In recent years, the classic TV shows that remain in heavy syndication to this day have undergone a reevaluation. Stereotypes or certain language that may have been seen as acceptable decades ago has been flagged or removed; even several episodes of The Muppet Show were recently slapped with a disclaimer on Disney+, warning viewers that they “include negative depictions and/or mistreatment of people or cultures.”
In many cases, the disclaimers are warranted; it’s important to acknowledge that comedy — and, truthfully, society as a whole — evolves over time and what was once considered funny is now recognized as offensive. But the latest example of this trend has taken it too far. Comedy Central has reportedly pulled the “Diversity Day” episode of The Office from its airwaves, skipping it over in a recent start-to-finish marathon of the series.
It’s true that “Diversity Day,” which originally aired on March 29, 2005, includes a lot of stereotypes and other cringey, insensitive material. But as anyone who has actually seen the episode can tell you, the whole point is to poke fun at those stereotypes and offensive behavior and the way corporate America clumsily tries to tackle them without taking a hard look at their own biases. In the episode, Michael Scott (Steve Carell) forces the employees at Dunder Mifflin to attend a diversity seminar. And while his intentions are good — sort of — he winds up playing into all the ugly stereotypes he’s trying to combat, reciting a snippet of a Chris Rock stand-up routine that no white person should feel comfortable reciting and doing an exaggerated Indian accent at one point that prompts Kelly Kapoor (Mindy Kaling) to slap him and walk out.
That slap, along with the dozens of uncomfortable glances to the camera from the other Dunder Mifflin employees, should clue us in to the fact that the show is not endorsing Michael’s behavior. We’re clearly supposed to be laughing at him and how clueless he is, not with him. As Bobby Burack of The Outkick recently pointed out, “The brilliance of comedy is that it not only makes us laugh but it’s powerful. ‘Diversity Day’ doesn’t promote racism. Instead, it mocks the wrong-mindedness of racism.”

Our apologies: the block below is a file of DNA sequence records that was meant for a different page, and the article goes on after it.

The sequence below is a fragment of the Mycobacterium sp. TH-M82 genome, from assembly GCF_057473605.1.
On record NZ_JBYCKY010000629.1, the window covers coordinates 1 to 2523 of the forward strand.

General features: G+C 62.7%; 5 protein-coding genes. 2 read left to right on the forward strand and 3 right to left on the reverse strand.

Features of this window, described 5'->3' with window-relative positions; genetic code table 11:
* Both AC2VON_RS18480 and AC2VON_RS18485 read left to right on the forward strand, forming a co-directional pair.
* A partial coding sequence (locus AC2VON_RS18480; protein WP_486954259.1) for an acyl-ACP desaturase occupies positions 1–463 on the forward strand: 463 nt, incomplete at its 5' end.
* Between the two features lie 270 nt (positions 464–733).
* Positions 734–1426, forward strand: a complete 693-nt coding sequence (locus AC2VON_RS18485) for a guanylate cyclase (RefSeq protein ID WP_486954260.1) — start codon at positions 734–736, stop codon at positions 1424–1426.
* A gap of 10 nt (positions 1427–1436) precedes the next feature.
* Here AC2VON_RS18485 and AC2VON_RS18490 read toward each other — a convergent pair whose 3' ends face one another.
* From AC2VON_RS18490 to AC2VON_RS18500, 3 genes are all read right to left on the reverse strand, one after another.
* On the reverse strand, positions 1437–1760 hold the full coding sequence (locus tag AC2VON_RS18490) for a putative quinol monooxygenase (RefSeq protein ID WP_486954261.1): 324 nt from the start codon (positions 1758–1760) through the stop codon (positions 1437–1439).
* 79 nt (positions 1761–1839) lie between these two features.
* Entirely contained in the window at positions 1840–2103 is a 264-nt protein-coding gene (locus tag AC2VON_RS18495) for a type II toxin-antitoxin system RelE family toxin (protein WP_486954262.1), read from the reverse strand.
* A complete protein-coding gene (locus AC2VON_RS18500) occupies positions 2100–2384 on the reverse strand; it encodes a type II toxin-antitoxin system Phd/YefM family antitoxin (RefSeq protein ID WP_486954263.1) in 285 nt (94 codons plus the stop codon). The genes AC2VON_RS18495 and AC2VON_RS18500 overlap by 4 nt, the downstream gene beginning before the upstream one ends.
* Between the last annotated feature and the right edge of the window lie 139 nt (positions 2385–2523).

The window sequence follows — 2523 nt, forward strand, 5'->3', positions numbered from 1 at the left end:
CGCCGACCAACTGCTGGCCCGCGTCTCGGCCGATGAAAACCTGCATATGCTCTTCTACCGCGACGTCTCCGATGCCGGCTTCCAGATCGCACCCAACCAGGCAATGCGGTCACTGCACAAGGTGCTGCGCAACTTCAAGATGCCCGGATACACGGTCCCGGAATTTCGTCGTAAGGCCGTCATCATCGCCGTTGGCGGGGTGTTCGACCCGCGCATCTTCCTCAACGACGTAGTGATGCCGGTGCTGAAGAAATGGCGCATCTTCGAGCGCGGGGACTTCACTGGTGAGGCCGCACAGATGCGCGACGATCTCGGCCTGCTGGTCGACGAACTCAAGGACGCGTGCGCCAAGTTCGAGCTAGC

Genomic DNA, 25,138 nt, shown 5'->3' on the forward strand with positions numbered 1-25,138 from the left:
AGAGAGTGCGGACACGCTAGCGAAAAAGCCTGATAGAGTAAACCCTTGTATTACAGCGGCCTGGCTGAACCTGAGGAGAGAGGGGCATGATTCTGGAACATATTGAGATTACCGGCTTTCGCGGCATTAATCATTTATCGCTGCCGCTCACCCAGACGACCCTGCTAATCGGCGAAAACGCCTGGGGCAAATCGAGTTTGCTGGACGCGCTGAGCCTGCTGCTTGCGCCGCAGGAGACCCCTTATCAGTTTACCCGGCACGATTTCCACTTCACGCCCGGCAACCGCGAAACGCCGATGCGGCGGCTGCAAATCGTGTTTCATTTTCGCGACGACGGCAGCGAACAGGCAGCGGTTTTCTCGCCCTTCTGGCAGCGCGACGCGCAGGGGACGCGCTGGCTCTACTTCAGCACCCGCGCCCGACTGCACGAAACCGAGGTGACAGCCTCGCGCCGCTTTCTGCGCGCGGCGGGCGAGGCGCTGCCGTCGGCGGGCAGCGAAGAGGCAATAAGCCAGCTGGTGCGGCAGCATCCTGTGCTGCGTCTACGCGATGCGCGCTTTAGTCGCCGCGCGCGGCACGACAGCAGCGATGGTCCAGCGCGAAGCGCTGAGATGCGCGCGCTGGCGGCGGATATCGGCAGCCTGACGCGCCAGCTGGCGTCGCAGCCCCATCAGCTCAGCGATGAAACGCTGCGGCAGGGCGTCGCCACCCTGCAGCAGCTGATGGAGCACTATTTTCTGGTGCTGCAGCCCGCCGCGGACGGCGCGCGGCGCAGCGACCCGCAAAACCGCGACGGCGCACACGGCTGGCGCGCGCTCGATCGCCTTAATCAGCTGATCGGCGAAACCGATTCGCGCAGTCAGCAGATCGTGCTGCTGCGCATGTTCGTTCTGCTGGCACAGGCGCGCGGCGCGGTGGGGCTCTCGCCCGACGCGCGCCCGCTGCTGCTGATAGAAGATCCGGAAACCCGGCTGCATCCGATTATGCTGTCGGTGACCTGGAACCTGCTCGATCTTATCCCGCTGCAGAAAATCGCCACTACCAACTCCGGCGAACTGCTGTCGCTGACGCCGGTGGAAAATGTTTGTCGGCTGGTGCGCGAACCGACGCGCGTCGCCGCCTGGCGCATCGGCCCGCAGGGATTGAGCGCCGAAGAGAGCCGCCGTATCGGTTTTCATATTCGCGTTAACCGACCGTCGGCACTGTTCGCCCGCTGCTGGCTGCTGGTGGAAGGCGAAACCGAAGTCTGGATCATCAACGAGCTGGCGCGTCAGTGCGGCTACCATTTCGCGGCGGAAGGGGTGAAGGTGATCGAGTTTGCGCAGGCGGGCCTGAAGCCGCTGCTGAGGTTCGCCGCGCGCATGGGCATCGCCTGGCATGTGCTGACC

Context is important, and to pull any episode of television that contains racism without any consideration to how that racism is presented is foolish. We can’t pretend that we live in a world completely devoid of racists (or sexists, or homophobes), and to completely erase any material that reminds us of them only brushes it under the rug. We need to tackle these ugly beliefs head-on, but we can’t do that without shining a light on them. “Diversity Day” shouldn’t be lumped in with other examples of casual racism when it’s a thoughtful critique of said casual racism.
Of course, Comedy Central’s decision to pull the episode has led to many cries of “cancel culture” and political correctness run amok. And while the network’s choice to pull the episode is, in fact, a silly one, it’s important to note that there’s a difference between facing consequences for your actions (like say, if someone in real life were to lose their job for making some of the same racially insensitive jokes that Michael Scott did) and falling victim to “PC culture.” If anything, “Diversity Day” advocates for more “political correctness” in the workplace — all the more reason that yanking it makes no sense whatsoever.
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